If you haven’t already done so, you are now ready to begin “chasing” your ancestors online from the comfort of your own home. Start with a simple Google search and move on to the free Family Search website. Start by searching the 1940 U.S. Census (the most recent census available online) and then go back in time (e.g. 1930, 1920). We also recommend the subscription websites Ancestry.com or My Heritage if you decide to go further. On these three websites alone, you will find all types of records including censuses, births, deaths, ship immigration logs, city directories and military records. Submitting a DNA sample to Ancestry.com or some other website will surely keep you up late on many nights as you exchange messages with your DNA matches.
Death certificates seldom exist in the U.S. prior to 1880. By 1900, most death certificates included the names of the parents of the deceased and where they were born. Few states have death certificates online, so you will likely pay a fee to obtain a copy from the town or state where your ancestor died. Just do it! You may strike out on some of your requests, but you will certainly find more treasure troves.
Kate’s great grandmother Nora Regan’s death certificate gives the names of her parents as James Hearney and Nora Pendergast and says that both were born in Ireland. What a fantastic find! Unfortunately, death certificates for individuals born in Ireland seldom include the name of the county in Ireland where they were born, let alone the name of the townland.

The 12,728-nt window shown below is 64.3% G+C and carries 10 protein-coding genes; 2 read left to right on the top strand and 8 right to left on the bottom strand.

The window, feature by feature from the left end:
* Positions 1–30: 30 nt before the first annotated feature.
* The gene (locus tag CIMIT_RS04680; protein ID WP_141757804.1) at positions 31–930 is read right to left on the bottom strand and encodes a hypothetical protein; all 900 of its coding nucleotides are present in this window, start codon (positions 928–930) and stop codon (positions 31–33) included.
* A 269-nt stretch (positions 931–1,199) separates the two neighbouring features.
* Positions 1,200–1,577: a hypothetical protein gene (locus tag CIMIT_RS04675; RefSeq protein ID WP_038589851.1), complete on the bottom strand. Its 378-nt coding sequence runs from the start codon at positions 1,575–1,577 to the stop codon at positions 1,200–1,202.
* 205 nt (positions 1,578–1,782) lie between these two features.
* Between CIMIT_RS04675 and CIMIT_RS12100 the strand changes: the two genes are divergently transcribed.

And by the way, don’t forget the Find A Grave and BillionGraves websites. Both host millions of cemetery gravestone records that have been voluntarily entered by individuals who want to help others “chase” their ancestors. Historic newspapers are great sources for obituaries and social news regarding your ancestors. Genealogy Bank and Newspapers.com are excellent subscription websites, but also look for free state historic newspaper websites (e.g. NYS Historic Newspapers).
If some of your Irish male ancestors immigrated prior to 1862, then it is likely they served in either the Union or Confederate Army during the U.S. Civil War. For a fee, you can request Civil War records from the National Archives. The records for one of Mike’s ancestors (Matthew Whelan) stated that he was from Littermore, Blackwater, Co. Wexford, Ireland. What a miraculous find! As for Kate, she discovered that her great grandfather William Fitzpatrick served in the Civil War and was buried in one of his daughter’s family plot. His name was not on the gravestone, but thanks to his great granddaughter Kate, his name and Union Army Unit now are engraved on the stone. Kate’s way to memorialize an ancestor who’s records were “lost in time” for 150 years.
Once you have exhausted the search for your Irish American ancestors in the U.S., then you are ready to “chase” them in Ireland. If you have determined the names and approximate dates of birth for your immigrant ancestors, as well as the names of their parents and/or siblings, then you have a good chance to find the townlands in Ireland where they lived.
We have both been extremely successful in “chasing” many of our Irish ancestors back to their “roots” in Ireland. We have spent many exceptional and emotional days visiting and sharing family history with distant cousins in Counties Waterford, Wexford and Wicklow. They are always as excited about being found by us as we are about finding them!
* Kate and Mike Lancor live in Moultonborough, NH and enjoy “chasing” their own Irish ancestors as well as helping others “chase” theirs. They run a genealogy search business and can be reached by emailing email@example.com or on their Old Friends Genealogy Facebook page. They have traveled to Ireland six times and especially enjoy “chasing” Irish ancestors for their clients. If you have “hit a brick wall” or simply don’t have time to “chase” your ancestors, then send them an email to see if they can help.